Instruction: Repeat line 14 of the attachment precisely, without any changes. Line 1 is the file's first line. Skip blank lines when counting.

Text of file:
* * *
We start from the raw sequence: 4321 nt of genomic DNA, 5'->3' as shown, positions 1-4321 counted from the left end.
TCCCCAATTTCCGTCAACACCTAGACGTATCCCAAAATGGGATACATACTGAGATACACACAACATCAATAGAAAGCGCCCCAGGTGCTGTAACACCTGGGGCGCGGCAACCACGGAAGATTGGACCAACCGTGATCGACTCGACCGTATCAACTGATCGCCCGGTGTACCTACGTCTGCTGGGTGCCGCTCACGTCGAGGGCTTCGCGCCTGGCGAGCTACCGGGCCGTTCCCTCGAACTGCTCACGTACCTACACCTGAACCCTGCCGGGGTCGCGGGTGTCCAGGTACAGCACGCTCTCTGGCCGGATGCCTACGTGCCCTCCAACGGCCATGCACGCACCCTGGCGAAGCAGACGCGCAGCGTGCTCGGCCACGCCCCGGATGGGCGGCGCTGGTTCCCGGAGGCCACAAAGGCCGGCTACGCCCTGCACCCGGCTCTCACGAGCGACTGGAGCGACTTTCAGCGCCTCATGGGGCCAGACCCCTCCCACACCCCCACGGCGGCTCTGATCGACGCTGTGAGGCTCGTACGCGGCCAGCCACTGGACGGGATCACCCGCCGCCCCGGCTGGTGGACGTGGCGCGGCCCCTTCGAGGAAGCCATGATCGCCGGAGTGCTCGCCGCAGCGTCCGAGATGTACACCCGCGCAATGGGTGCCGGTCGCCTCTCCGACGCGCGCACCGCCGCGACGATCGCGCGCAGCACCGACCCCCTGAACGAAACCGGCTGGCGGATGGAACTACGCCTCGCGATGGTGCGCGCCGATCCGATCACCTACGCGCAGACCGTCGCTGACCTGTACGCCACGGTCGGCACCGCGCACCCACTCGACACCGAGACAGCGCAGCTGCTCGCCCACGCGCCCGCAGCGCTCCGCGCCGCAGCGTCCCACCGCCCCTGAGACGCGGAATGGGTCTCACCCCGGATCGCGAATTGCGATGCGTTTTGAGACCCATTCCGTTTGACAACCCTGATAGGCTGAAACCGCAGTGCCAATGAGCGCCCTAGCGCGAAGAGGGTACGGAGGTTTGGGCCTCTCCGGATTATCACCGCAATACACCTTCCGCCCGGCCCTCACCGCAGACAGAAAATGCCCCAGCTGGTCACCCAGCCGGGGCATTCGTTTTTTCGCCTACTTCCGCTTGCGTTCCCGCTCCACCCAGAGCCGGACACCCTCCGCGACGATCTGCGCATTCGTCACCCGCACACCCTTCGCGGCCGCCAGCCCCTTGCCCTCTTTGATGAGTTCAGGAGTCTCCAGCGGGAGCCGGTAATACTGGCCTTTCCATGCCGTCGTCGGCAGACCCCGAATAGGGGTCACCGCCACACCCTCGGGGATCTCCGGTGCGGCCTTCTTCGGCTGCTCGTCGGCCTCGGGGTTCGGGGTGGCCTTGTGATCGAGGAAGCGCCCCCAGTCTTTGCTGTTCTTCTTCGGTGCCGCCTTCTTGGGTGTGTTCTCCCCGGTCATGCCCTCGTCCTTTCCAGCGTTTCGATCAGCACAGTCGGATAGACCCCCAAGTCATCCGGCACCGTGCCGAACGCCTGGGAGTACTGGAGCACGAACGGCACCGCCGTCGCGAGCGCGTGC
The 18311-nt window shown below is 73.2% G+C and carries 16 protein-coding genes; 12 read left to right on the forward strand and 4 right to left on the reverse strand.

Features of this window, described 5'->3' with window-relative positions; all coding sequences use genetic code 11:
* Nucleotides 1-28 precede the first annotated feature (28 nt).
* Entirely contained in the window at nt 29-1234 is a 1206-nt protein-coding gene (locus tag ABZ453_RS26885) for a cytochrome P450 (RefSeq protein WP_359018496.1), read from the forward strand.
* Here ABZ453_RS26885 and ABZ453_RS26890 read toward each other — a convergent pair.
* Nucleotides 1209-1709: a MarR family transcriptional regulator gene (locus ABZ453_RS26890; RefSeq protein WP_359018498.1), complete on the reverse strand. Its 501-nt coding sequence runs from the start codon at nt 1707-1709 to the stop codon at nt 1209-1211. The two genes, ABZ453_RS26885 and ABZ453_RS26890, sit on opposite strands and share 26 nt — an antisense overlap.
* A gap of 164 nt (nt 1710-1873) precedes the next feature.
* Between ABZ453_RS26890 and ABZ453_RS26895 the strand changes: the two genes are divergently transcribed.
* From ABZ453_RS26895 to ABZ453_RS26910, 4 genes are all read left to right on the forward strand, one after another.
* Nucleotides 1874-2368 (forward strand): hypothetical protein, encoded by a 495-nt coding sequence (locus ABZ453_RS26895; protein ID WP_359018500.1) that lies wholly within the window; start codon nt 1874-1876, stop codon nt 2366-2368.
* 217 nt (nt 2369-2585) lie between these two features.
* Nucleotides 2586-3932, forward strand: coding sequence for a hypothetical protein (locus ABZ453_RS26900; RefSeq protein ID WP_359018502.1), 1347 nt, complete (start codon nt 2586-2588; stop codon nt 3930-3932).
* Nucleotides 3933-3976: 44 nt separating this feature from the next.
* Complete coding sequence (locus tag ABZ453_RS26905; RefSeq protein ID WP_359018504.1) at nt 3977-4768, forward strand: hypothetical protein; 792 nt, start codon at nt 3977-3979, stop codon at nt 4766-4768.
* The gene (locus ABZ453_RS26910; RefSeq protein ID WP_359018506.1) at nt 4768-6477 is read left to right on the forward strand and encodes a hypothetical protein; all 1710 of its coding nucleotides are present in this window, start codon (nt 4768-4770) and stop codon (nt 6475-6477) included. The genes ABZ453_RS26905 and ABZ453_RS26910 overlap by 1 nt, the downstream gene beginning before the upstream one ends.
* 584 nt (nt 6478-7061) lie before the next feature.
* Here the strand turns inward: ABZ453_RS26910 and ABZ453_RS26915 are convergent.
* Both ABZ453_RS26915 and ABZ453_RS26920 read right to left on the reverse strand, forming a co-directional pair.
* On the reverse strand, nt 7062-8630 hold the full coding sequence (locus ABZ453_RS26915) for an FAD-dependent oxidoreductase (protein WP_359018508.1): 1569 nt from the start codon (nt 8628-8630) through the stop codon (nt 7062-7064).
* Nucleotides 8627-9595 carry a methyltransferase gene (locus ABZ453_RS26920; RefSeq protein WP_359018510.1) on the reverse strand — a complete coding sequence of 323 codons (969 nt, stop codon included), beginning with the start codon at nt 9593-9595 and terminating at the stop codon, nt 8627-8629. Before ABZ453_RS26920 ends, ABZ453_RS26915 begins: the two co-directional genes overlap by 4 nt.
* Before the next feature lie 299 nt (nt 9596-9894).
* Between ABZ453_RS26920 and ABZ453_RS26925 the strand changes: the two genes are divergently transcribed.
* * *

* Nucleotides 2586-3932, forward strand: coding sequence for a hypothetical protein (locus ABZ453_RS26900; RefSeq protein ID WP_359018502.1), 1347 nt, complete (start codon nt 2586-2588; stop codon nt 3930-3932).